Shaming and criticism have been part of parenting and “discipline” for generations, but when you stop to think about it, few people feel inspired, motivated, or open to new learning when they’re humiliated, discouraged, or embarrassed.
When I was a kid, many, many moons ago, “shame on you!” was a pretty normal thing to hear. Many parents, including my own, used guilt and shame to shape behavior, letting a child know that she was a big disappointment to the people she most wanted to please.
I used to wish I could disappear when I messed up, and I sometimes wonder what I actually decided in those moments. How might my behavior might have been different if my parents had a few more positive tools in their parenting toolbox?
As it turns out, the research on shame is pretty clear. Shame is never positive, and does not motivate kids to learn, to develop new skills, or to be resilient and willing to try again. Criticism, even when it’s intended to be “constructive”, isn’t helpful, either. So, what is shame, exactly?
Shame happens when one person—let’s say it’s a parent—makes another person—perhaps a child—feel bad not about something she did, but about who she is. Shame isn’t about behavior; shame is about who you are as a person. It cuts at the heart of self-worth and connection, and creates pain rather than learning. As one of my Positive Discipline colleagues says, shame tells you that you didn’t just make a mistake, you are a mistake.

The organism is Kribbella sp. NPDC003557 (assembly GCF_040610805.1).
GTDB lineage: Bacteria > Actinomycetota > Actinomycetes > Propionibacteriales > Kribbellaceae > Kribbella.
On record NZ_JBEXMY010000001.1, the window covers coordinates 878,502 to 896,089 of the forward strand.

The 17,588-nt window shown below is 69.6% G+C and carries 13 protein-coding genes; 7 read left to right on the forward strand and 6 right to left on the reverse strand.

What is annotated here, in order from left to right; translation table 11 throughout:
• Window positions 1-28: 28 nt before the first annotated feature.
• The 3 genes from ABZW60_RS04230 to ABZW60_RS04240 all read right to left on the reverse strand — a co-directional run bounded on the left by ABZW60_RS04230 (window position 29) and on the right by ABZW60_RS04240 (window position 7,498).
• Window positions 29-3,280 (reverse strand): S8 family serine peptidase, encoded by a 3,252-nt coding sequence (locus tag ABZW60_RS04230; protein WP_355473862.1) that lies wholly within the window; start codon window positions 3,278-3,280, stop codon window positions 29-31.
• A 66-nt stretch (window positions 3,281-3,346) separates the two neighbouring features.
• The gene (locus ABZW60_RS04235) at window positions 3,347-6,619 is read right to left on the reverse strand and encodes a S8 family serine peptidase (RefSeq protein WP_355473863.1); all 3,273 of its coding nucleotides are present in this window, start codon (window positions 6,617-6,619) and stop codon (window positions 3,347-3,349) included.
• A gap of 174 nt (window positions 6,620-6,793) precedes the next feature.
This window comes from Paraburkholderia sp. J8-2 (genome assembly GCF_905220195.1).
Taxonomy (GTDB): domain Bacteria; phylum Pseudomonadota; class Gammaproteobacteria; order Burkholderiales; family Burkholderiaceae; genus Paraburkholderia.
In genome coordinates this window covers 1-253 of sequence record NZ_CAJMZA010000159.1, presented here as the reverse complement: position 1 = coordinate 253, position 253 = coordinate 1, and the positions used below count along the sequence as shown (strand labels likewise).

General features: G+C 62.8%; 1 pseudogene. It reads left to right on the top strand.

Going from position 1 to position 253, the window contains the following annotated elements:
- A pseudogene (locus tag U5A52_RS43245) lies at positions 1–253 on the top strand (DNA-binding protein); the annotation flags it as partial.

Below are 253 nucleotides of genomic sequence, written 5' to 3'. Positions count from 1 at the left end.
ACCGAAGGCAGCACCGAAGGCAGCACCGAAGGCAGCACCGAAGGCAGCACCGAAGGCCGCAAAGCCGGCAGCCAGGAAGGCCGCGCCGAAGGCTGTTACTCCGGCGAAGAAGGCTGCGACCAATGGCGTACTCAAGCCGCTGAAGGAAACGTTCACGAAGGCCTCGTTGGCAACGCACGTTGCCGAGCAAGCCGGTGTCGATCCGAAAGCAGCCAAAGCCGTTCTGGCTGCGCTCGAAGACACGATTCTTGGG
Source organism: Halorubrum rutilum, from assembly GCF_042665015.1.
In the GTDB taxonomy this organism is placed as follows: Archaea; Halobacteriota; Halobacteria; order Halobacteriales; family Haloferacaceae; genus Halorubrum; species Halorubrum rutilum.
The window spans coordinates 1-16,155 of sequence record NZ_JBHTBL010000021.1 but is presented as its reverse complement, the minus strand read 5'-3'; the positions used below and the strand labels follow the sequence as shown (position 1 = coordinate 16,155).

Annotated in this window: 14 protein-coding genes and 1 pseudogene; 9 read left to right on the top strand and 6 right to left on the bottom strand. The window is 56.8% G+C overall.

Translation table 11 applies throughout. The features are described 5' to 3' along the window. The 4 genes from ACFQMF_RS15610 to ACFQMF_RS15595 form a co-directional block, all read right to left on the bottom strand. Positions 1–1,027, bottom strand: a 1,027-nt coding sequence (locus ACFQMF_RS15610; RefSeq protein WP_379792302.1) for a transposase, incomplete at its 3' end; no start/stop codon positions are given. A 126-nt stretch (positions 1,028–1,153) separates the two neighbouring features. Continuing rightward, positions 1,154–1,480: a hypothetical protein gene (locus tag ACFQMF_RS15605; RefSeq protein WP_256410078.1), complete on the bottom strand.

Effective discipline involves teaching, not punishment. Most parents have figured out that punishment, hurting kids in the name of teaching them something, may get you a short-term change in behavior but doesn’t teach anything valuable for the long term. But shame is subtler than spanking. And many parents find shame hard to avoid because they grew up with it themselves. It must work, right?
Actually, no—it doesn’t. Shame and criticism are discouraging—and discouraged children are the ones who misbehave. Remember, the primary human need is for a sense of belonging and significance—what we call “connection” in Positive Discipline. Shaming someone breaks that connection, and more important, breaks trust. How can your child trust in you and do what you ask when your words make him feel small and worthless? You may have grown up with shame yourself, but trust me on this one: It isn’t helpful.
So what can parents do instead? Continue reading